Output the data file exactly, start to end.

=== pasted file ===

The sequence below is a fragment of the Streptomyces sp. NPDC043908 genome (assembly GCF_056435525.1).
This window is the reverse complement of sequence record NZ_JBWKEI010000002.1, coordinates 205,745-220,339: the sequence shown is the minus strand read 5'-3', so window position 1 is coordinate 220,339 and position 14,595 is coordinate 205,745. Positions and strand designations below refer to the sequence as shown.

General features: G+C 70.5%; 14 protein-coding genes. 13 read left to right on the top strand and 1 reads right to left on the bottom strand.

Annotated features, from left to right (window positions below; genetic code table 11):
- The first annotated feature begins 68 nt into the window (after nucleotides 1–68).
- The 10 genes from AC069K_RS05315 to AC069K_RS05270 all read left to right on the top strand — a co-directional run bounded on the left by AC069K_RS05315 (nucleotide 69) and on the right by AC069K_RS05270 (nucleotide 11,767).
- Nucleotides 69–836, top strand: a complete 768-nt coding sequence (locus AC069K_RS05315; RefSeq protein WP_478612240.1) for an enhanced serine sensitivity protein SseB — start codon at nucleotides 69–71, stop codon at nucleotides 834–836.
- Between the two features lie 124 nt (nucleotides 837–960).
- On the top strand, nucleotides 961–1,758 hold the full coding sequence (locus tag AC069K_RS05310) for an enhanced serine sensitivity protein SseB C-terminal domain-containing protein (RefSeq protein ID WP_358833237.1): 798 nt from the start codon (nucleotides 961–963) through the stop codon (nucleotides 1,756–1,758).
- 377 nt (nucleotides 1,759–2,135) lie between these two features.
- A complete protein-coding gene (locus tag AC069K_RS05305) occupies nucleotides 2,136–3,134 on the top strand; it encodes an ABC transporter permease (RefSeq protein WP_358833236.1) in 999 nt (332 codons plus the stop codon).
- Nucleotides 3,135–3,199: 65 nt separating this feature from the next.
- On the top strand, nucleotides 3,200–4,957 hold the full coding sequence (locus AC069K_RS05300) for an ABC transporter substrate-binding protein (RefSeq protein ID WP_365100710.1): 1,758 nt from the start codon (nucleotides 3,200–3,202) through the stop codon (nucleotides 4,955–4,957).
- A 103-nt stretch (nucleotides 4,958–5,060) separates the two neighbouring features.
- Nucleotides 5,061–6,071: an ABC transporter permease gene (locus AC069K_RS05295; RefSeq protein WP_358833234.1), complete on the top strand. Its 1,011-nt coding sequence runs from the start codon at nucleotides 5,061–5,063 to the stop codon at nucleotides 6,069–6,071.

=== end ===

The sequence below is a fragment of the Streptomyces sp. NPDC043908 genome (assembly GCF_056435525.1).
This window is the reverse complement of sequence record NZ_JBWKEI010000002.1, coordinates 205,745-220,339: the sequence shown is the minus strand read 5'-3', so window position 1 is coordinate 220,339 and position 14,595 is coordinate 205,745. Positions and strand designations below refer to the sequence as shown.

General features: G+C 70.5%; 14 protein-coding genes. 13 read left to right on the top strand and 1 reads right to left on the bottom strand.

Annotated features, from left to right (window positions below; genetic code table 11):
- The first annotated feature begins 68 nt into the window (after nucleotides 1–68).
- The 10 genes from AC069K_RS05315 to AC069K_RS05270 all read left to right on the top strand — a co-directional run bounded on the left by AC069K_RS05315 (nucleotide 69) and on the right by AC069K_RS05270 (nucleotide 11,767).
- Nucleotides 69–836, top strand: a complete 768-nt coding sequence (locus AC069K_RS05315; RefSeq protein WP_478612240.1) for an enhanced serine sensitivity protein SseB — start codon at nucleotides 69–71, stop codon at nucleotides 834–836.
- Between the two features lie 124 nt (nucleotides 837–960).
- On the top strand, nucleotides 961–1,758 hold the full coding sequence (locus tag AC069K_RS05310) for an enhanced serine sensitivity protein SseB C-terminal domain-containing protein (RefSeq protein ID WP_358833237.1): 798 nt from the start codon (nucleotides 961–963) through the stop codon (nucleotides 1,756–1,758).
- 377 nt (nucleotides 1,759–2,135) lie between these two features.
- A complete protein-coding gene (locus tag AC069K_RS05305) occupies nucleotides 2,136–3,134 on the top strand; it encodes an ABC transporter permease (RefSeq protein WP_358833236.1) in 999 nt (332 codons plus the stop codon).
- Nucleotides 3,135–3,199: 65 nt separating this feature from the next.
- On the top strand, nucleotides 3,200–4,957 hold the full coding sequence (locus AC069K_RS05300) for an ABC transporter substrate-binding protein (RefSeq protein ID WP_365100710.1): 1,758 nt from the start codon (nucleotides 3,200–3,202) through the stop codon (nucleotides 4,955–4,957).
- A 103-nt stretch (nucleotides 4,958–5,060) separates the two neighbouring features.
- Nucleotides 5,061–6,071: an ABC transporter permease gene (locus AC069K_RS05295; RefSeq protein WP_358833234.1), complete on the top strand. Its 1,011-nt coding sequence runs from the start codon at nucleotides 5,061–5,063 to the stop codon at nucleotides 6,069–6,071.